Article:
Certain funds and mandates will use LIBOR in their investment objectives, performance fee calculations, asset allocation models and comparators. LIBOR benchmark is also relied on by financial firms from an operational perspective, including in valuation curves, stress testing, pricing and asset allocation models.

LIBOR has been the most widely used interest rate benchmark for many years, but in July 2017 Andrew Bailey, then Chief Executive of the UK’s FCA, announced that, from end-2021, the FCA would no longer persuade or compel LIBOR panel banks to continue contributing to the rate.

Global regulators, including the FCA which has regulated LIBOR since April 2013, are encouraging the development and transition to alternative ‘Nearly Risk Free Rates (aka ‘Risk Free Rates’ or ‘RFRs’) as a priority. See “What is replacing LIBOR” section below for further details on RFRs.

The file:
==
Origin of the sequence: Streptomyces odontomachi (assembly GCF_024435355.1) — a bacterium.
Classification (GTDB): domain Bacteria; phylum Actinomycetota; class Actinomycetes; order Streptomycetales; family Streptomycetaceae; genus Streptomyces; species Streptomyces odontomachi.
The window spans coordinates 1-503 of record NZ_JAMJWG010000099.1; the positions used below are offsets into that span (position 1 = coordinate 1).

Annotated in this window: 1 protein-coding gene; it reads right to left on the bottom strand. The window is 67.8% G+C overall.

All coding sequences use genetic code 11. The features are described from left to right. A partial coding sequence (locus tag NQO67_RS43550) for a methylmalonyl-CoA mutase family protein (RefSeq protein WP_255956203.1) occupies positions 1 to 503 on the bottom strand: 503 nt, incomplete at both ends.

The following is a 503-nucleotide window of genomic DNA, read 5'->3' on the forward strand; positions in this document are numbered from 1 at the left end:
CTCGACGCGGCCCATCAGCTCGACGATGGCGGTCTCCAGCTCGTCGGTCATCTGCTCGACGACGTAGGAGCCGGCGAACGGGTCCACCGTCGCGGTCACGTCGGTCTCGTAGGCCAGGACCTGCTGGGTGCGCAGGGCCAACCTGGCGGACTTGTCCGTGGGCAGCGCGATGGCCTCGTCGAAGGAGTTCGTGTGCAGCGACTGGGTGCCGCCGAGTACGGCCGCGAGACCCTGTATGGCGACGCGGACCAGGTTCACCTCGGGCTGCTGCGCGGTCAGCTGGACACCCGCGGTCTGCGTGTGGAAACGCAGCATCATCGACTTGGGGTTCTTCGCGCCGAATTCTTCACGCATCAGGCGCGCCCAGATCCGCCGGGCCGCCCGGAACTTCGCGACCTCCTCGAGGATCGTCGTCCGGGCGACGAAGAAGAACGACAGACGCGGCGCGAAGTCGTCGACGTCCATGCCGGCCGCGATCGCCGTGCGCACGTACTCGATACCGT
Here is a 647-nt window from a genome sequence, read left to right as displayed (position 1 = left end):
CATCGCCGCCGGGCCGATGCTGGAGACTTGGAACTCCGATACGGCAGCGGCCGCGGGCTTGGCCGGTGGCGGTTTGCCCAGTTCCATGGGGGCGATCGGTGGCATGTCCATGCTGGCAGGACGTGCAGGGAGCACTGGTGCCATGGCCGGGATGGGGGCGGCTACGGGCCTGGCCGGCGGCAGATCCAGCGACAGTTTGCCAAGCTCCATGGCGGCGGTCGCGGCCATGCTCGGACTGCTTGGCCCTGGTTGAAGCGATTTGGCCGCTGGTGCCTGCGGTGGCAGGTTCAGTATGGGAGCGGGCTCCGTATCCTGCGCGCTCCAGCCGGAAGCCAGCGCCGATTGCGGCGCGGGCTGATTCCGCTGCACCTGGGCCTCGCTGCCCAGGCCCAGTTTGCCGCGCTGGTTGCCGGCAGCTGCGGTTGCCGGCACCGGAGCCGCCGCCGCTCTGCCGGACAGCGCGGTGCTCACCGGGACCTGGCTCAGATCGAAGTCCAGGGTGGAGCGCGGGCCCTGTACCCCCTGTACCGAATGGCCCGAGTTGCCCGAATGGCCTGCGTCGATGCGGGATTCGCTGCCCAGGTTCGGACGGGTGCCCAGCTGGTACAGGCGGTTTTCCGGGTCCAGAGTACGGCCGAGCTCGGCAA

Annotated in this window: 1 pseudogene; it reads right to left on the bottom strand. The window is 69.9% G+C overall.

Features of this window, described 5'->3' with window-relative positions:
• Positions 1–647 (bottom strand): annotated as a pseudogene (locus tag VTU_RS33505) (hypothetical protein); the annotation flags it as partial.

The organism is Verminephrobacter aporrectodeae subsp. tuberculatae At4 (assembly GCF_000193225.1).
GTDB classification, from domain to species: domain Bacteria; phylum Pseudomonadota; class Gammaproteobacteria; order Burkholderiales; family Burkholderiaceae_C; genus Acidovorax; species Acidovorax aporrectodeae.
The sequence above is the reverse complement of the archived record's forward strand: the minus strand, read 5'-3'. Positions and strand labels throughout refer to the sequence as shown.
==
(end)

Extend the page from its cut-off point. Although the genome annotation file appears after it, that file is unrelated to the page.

For Man Group, it’s important that our clients and other stakeholders fully understand the potential impact of LIBOR’s end on their investment portfolios. To facilitate the LIBOR transition process, we have established and are implementing a LIBOR transition plan.

Throughout Q3 2021, we will be contacting clients directly to outline our intended approach to transition. For now, we have set out here some key details regarding these changes that we think you should be aware of.

The FCA and the Bank of England have dedicated websites which gives further information about the transition. See “Where to obtain more information” section below for further details.

If you require any further information, or have any questions or concerns relating to LIBOR transition, please contact your relationship manager, or email us at our dedicated email address:

LIBOR is being phased out

Since the 1980’s LIBOR has been used widely as an interest rate benchmark for a large number of financial products and services. The rate is based on panel banks’ submissions of their interbank borrowing rates. These submissions were generally intended to be based on actual transactions in the interbank market.